A horrific case of child abuse in the Valley, which resulted in murder, led to improved reporting and investigation of abuse and neglect across the state, according to two key officials involved in the reforms.
Ame Deal was only 10-years-old when she was stuffed into a plastic footlocker on a hot summer night in 2011 and suffocated. Now, two of her relatives are on death row, and three others are also in prison.
"I was faced with this immensely sad revelation that the best moment of Ame Deal's life was the moment of her death," said Arizona Department of Child Safety Director Greg McKay.
McKay was the chief investigator in the murder case six years ago.
"Her death was not in vain in helping to serve as a catalyst for change," said Maricopa County Attorney Bill Montgomery.
Montgomery headed a task force to reform Arizona's child welfare system after Deal's death.
Montgomery and McKay listed several accomplishments, after DCS became a separate, stand-alone agency from the Department of Economic Security.
This included making shorter hold times to reduce dropped calls on the child-abuse hotline, whittling down the backlog of abuse reports, and reducing case loads for child welfare workers.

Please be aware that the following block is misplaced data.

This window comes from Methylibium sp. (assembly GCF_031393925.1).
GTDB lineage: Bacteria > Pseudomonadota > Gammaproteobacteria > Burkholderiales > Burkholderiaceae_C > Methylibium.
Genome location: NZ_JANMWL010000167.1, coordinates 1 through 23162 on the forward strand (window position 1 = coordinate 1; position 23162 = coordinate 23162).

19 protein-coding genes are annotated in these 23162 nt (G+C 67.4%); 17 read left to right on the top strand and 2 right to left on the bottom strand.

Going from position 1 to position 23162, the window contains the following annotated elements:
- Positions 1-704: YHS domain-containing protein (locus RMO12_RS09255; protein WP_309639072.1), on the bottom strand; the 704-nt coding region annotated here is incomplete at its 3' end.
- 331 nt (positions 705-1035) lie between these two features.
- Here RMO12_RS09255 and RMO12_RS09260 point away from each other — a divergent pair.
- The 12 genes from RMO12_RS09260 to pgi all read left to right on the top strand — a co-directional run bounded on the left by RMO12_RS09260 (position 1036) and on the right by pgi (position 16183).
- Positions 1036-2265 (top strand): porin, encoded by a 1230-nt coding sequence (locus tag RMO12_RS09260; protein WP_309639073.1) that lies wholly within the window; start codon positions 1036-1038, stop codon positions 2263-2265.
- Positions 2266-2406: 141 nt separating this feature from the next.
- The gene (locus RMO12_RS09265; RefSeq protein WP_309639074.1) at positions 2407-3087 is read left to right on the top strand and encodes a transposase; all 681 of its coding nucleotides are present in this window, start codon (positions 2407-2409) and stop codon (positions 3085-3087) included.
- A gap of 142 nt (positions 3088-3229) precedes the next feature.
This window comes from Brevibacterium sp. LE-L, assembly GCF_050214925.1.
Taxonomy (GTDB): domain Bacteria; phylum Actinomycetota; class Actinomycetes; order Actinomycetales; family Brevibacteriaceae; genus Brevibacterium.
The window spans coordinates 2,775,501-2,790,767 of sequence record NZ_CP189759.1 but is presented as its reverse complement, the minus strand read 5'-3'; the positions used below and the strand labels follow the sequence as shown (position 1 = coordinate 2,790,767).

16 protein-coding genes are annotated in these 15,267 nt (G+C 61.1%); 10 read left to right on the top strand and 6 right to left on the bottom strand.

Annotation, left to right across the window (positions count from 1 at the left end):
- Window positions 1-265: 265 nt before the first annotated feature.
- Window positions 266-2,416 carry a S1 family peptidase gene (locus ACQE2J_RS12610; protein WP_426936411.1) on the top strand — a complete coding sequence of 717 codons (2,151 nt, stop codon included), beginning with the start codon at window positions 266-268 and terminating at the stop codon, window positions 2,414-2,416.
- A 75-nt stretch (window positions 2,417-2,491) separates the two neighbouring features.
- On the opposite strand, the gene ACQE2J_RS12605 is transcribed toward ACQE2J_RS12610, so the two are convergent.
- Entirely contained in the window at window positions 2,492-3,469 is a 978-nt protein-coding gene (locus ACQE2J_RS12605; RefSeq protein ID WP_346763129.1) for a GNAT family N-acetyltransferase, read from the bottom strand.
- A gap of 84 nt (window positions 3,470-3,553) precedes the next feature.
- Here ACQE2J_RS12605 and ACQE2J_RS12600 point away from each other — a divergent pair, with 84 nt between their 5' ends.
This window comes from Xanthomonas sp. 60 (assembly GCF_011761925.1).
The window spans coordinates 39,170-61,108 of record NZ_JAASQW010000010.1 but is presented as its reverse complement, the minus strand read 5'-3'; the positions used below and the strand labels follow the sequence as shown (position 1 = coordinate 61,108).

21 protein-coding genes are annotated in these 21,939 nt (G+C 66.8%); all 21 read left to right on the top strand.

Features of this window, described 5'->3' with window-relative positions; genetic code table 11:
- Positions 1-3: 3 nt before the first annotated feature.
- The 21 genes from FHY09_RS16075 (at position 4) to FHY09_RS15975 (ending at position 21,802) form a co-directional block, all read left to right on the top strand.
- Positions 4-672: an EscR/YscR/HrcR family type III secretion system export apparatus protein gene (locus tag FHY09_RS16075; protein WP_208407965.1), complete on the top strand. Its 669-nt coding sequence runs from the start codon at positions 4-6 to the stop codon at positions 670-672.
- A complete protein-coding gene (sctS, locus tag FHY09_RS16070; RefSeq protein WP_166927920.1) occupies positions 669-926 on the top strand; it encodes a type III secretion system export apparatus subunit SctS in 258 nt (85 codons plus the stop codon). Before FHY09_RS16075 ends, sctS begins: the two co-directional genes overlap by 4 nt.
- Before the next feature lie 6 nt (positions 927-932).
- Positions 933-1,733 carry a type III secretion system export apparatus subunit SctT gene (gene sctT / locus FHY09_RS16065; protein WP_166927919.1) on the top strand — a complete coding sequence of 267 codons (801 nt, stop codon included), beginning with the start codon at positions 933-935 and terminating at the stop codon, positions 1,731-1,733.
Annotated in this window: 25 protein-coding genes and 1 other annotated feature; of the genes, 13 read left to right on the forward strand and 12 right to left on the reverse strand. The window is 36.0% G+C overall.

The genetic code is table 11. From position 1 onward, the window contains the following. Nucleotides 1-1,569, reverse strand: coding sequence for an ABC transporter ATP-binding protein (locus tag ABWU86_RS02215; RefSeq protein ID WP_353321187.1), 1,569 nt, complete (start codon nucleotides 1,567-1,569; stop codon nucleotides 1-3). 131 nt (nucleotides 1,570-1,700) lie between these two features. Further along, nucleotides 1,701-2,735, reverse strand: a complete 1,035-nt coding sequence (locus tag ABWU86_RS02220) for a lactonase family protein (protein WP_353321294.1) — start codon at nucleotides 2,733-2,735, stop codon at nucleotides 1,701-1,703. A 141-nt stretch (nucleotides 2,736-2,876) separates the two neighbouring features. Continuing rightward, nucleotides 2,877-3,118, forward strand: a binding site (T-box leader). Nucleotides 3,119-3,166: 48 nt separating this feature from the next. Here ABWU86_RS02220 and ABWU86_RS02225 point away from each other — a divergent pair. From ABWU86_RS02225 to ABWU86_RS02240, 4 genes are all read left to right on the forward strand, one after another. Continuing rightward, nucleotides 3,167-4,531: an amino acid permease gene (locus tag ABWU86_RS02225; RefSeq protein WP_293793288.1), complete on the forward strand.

"I'm noting milestones that result in real change, but this is not a victory lap," said Montgomery.
Their news conference came just days after a former Phoenix police detective was indicted for murder; accused in the abuse death of his 7-year-old daughter, Sanaa Cunningham.
"My commitment to their memories is to be transparent, and to continuously improve systems," said McKay.
Both men say they want to see additional improvements, including a national database to track substantiated cases of child abuse across state lines.
Deal's family was suspected of abusing her in two states before moving to Phoenix.